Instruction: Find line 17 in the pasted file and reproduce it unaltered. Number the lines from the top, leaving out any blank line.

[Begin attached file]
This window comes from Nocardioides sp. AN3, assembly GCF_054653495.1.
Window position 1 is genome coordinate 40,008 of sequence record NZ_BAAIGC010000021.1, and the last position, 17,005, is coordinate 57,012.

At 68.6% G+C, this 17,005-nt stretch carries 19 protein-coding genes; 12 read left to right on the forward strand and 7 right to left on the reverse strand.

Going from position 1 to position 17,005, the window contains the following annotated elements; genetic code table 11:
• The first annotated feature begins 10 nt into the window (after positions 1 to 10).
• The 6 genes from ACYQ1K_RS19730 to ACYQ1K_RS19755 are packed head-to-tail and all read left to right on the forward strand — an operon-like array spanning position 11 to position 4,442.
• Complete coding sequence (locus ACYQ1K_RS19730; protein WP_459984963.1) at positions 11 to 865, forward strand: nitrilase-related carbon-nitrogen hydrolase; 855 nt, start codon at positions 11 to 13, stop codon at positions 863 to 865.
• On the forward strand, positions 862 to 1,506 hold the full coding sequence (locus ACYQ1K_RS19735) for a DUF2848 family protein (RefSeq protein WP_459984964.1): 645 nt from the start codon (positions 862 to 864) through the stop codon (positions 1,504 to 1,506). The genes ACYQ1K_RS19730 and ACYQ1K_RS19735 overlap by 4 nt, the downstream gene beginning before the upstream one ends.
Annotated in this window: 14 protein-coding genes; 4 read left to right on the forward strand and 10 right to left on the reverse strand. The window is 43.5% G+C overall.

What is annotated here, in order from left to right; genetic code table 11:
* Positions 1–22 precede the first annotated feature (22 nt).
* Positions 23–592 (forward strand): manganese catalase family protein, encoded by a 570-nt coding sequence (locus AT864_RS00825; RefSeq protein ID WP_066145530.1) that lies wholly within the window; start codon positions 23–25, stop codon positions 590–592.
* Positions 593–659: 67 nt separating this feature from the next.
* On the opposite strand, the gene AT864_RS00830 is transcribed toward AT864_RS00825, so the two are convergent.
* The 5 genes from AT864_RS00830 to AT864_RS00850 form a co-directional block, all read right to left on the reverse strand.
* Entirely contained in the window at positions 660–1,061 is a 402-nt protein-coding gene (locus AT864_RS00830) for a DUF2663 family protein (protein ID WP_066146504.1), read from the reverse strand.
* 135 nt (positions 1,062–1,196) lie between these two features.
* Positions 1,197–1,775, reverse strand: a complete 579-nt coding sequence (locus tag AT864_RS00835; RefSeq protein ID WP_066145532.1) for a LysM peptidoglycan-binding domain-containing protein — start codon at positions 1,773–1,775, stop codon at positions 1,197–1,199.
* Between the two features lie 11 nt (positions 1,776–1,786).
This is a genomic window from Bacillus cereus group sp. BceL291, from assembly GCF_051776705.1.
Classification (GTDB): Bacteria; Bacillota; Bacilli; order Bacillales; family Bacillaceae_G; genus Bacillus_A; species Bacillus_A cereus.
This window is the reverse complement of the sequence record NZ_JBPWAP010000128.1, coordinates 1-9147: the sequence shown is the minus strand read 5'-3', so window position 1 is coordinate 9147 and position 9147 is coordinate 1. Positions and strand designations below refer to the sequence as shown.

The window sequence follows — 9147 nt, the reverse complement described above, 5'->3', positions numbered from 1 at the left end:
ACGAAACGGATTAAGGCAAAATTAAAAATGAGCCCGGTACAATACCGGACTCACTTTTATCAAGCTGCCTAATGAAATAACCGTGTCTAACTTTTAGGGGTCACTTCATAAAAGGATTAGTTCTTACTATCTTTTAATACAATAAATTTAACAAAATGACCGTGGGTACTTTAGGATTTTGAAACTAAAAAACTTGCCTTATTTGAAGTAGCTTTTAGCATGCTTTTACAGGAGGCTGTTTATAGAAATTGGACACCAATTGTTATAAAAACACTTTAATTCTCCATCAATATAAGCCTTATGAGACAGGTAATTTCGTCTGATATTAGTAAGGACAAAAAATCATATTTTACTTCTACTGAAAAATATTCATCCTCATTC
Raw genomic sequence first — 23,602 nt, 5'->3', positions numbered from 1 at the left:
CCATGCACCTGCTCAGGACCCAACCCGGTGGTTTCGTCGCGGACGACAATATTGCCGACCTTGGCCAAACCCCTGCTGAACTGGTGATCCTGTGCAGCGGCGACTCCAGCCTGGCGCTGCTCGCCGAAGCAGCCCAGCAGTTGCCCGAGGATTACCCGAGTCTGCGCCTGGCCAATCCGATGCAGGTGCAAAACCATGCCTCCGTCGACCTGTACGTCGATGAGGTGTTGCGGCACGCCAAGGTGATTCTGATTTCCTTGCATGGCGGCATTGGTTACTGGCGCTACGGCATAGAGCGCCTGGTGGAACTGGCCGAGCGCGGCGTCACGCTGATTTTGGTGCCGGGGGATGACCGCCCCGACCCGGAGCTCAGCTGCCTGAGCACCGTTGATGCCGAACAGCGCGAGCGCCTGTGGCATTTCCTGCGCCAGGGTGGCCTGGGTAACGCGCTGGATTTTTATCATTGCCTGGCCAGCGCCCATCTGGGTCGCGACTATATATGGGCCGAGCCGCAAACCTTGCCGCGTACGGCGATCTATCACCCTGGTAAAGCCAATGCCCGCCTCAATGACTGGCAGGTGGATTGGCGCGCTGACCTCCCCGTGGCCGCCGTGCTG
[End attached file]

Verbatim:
* 135 nt (positions 1,062–1,196) lie between these two features.